This Black History Month, we’re celebrating all of the amazing accomplishments of Black leaders in tech. For aspiring Software Engineers and UX Designers, being able to see oneself in the field can be especially inspiring and life-changing. This year’s theme is the Black Family: Representation, Identity, and Diversity, so it’s important to acknowledge the diversity problem in the tech industry. We wanted to take some time this month to reflect on the ideas of representation and diversity, as well as highlighting Black people in tech who are making a difference each day.
At Kenzie, we envision the future of the tech industry as a diverse one. That’s why we’ve made it our priority to make tech education accessible to people from all backgrounds, races, and genders. Join us in celebrating all of the amazing Black professionals in our industry with this list of 10 Black tech leaders to watch in 2021. Visit our blog each Monday in February for new Black History Month content.
Ruben Harris is the CEO of Career Karma, an online platform that helps people find the right job training program for them. Career Karma is also a Kenzie partner (woohoo!). Ruben’s story is inspiring as his career in tech began in a pretty unconventional way. He wrote a viral blog post about how he landed a tech job just 3 weeks after moving to San Francisco. After receiving thousands of messages from people who wanted to hear his career tips, Ruben co-founded the Breaking Into Startups podcast. In addition to his work as a tech professional, Ruben is also a decorated cellist and has played shows in prestigious venues like Carnegie Hall. Follow him on Twitter for more technical and musical inspiration.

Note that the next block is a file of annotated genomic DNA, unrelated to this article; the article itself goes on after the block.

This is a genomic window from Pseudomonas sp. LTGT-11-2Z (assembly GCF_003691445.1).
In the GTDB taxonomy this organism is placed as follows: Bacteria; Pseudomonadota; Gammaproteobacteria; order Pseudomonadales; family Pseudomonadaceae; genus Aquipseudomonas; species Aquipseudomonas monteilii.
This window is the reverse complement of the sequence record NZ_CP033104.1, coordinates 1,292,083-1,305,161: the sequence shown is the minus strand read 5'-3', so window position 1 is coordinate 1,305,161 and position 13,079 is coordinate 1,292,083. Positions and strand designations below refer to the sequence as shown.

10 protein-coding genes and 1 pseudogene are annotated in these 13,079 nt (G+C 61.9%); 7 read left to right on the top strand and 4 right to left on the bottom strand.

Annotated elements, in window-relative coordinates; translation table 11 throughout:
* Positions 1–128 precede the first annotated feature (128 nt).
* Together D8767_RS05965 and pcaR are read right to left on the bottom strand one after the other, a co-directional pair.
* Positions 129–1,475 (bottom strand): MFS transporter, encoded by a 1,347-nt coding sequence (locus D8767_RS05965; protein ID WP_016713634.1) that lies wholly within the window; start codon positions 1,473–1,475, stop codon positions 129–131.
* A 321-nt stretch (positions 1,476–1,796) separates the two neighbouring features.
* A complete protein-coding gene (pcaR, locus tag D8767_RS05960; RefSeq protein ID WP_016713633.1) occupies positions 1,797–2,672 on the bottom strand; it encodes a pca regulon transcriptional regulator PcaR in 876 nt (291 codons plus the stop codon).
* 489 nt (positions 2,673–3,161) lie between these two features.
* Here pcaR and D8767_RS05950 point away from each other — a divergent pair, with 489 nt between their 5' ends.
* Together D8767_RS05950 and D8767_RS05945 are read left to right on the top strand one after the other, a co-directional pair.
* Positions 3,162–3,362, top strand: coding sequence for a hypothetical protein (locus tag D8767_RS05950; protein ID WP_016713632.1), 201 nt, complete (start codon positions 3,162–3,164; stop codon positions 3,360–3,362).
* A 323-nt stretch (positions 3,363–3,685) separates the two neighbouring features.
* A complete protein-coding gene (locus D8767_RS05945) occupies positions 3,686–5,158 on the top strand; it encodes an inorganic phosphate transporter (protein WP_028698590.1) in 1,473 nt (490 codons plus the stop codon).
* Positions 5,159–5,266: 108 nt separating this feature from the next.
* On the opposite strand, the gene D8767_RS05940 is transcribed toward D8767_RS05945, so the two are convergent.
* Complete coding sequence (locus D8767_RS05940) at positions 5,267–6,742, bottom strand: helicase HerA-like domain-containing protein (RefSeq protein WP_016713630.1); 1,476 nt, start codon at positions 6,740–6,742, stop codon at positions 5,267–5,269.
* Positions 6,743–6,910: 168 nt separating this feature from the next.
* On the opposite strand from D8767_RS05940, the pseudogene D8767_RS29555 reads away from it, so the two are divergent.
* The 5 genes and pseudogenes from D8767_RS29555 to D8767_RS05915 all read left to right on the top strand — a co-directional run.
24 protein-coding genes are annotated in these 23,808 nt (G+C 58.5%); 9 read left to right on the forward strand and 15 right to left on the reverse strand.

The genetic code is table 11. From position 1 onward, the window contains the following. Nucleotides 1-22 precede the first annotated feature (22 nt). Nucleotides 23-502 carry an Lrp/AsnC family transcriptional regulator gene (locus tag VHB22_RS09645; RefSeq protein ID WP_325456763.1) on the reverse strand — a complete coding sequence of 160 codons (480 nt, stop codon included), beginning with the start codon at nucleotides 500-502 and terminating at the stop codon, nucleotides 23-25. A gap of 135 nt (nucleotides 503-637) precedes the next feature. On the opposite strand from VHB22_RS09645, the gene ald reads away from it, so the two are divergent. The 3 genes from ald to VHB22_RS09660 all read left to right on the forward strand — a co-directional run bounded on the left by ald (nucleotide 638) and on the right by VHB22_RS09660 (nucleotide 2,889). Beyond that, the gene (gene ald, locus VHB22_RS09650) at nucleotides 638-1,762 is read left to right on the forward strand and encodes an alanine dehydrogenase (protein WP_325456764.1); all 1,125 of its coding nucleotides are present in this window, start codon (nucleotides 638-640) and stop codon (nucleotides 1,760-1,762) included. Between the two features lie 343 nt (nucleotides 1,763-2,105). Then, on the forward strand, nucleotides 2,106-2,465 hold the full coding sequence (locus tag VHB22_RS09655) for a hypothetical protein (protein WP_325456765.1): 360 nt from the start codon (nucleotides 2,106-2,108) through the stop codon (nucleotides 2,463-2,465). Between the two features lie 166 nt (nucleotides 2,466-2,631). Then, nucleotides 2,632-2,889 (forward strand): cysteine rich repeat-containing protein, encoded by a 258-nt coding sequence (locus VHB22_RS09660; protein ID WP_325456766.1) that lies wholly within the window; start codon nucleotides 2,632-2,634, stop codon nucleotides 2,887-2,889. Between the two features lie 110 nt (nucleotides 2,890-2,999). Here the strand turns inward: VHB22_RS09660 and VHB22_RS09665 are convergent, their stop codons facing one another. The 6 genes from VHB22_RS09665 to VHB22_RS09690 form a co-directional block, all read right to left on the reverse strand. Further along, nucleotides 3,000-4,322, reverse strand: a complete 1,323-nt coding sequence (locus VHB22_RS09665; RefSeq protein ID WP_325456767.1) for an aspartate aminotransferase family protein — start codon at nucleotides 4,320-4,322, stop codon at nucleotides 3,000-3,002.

Albrey Brown is the Head of Diversity, Equity, and Inclusion at Airtable, a cloud collaboration service. Last summer, we had the pleasure of hosting Albrey for an exclusive AMA with Kenzie students about current events and his professional experiences. Albrey is a coding bootcamp grad himself and even went on to co-found a bootcamp of his own, Telegraph Academy. The academy served women and racial minorities, a mission that is near and dear to our own. When the bootcamp went under in 2016, Albrey demonstrated entrepreneurial resilience and pivoted. He’s been making a difference in the diversity and inclusion world ever since. You can find Albrey on Twitter here or learn more about his story in this podcast episode.
Jabu Dayton has served as the founding HR leader at Airbnb, TaskRabbit, Shyp, and Abstract. Now, as the Chief People Officer at Jabu HR Inc., she helps startups and tech companies better support their teams through advising and consulting services. Her services include things like creating strategies to retain culture during rapid scaling and building inclusion into a company’s culture. Get inspired by her blog posts covering topics around diversity and inclusion. Follow her on Twitter for content on company culture, inclusion, and more.
Brittany City is the Founder and CEO of City Data Consulting, a boutique consultancy based in Nashville. Brittany enjoys using her skills as a data analyst to solve complex social, political, and economic problems. Through her startup, Brittany hopes to increase tech and data literacy among marginalized groups. Follow her on Twitter for quality tech content and cute dog photos.